Nearly every community in the U.S. requires animals (with the exception of cats) to be kept in their own yard. An escaped animal can be picked up by your town’s animal control and you may pay a hefty fine to get him back. Traditional chain link fences work well for many pet owners but there are more options out there—even for cats. Here are top clever ways to keep your pets confined to your yard.
Using a Wireless or Electric Fence
If you want to keep your dog fenced in, but don’t like the looks of traditional chain link fences, then consider an electric fence. You can get wireless kits, including a correction collar, for about $300. These wireless units keep your dog inside a circular area up to a half acre from where the base unit is installed. If your dog ventures beyond the circular area, he’ll get a correction in the form of a light shock. Your dog will quickly learn to respect his boundaries!
If you need to enclose more space or a circular area doesn’t work for you, then you might want to invest in a wired system such as from Invisible Fence. These systems are much more expensive (although often cheaper than a traditional chain link fence for a large area) and they require professional installation of the wire and the base unit. However, these fences can be used over several acres of land and offer a lot of flexibility such as the ability to enclose subsets of your yard, such as a vegetable garden, from your pet. And, they can even be used with cats!
Keeping Your Dog from Escaping the Fence
If you have a traditional chain link fence, but your dog jumps or climbs over it or tunnels underneath it, there are things you can do.
* Extend the height of your existing fence. You can buy inexpensive kits at any local hardware store.
* Nail some sheets of chicken wire or some clear plastic sheeting to the yard side of your fence to prevent your dog from climbing it.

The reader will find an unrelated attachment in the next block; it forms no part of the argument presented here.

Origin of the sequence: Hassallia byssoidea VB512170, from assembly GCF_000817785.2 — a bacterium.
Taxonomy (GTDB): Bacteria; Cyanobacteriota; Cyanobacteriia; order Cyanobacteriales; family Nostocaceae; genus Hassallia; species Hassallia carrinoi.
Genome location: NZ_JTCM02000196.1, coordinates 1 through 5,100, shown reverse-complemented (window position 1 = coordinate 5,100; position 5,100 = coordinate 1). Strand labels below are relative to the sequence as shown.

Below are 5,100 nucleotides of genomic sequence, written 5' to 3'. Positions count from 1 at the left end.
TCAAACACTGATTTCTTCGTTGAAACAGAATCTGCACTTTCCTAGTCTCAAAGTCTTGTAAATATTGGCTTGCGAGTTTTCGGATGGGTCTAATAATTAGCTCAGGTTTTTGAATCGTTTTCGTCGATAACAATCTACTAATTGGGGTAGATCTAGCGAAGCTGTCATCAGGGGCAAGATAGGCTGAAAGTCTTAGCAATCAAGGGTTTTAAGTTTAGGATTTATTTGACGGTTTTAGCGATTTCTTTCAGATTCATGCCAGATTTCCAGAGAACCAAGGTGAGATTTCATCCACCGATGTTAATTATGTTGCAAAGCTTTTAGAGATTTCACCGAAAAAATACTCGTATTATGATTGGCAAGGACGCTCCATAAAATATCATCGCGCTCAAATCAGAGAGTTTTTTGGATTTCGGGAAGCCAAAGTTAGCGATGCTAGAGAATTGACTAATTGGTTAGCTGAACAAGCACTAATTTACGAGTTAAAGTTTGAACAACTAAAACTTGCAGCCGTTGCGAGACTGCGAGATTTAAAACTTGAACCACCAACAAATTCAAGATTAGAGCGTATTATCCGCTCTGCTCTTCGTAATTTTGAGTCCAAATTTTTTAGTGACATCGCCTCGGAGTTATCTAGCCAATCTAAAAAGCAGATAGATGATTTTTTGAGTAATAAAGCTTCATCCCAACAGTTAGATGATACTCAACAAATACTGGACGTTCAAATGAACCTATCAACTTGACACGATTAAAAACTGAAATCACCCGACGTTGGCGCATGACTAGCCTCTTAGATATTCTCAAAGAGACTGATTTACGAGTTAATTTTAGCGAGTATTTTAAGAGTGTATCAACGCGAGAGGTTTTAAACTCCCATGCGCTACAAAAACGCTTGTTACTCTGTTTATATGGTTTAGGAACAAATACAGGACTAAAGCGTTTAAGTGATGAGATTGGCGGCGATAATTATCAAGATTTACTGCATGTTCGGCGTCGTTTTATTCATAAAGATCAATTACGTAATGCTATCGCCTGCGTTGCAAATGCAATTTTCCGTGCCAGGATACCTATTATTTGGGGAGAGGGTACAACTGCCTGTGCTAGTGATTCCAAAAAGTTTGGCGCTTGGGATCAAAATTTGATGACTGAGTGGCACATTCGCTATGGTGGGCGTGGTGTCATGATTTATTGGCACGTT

* Place an obstruction, such as a line of plants or another smaller fence, a couple of feet in front of the existing fence. This prevents your dog from getting a “run up” to the perimeter fence and therefore takes away his momentum.
* Block all holes in your fence. Be sure to fill in any gaps that may be squeezed through or used as a foothold to aid an escape.
* If your dog tunnels under, use chain link fence anchors at regular intervals to keep the chain link fence secured to the ground.
* Lay sheets of chicken wire down around the perimeter of your fence. Many dogs hate the feeling of wire under foot and will not jump up from it or walk on it to tunnel under.
Keeping Your Cat in Your Yard
Although it might sound impossible, there are actually ways that you can keep your cat in your yard, short of purchasing an electric fence.
* Extend netting across the top of your current fence to create a “roof” that prevents your cat from jumping over the fence. You can use PVC pipe to raise the height of your fence to keep the roofed area people friendly as well.
* Create a cat enclosure, much like a chicken coop. These can be free standing or can be attached to an existing structure such as your house, a garage or a shed.
* Purchase plastic spiked fence capping, such as Prikastrip, and fit it on top of fences, shed roofs etc. These caps are designed to maximize discomfort without harming your cat.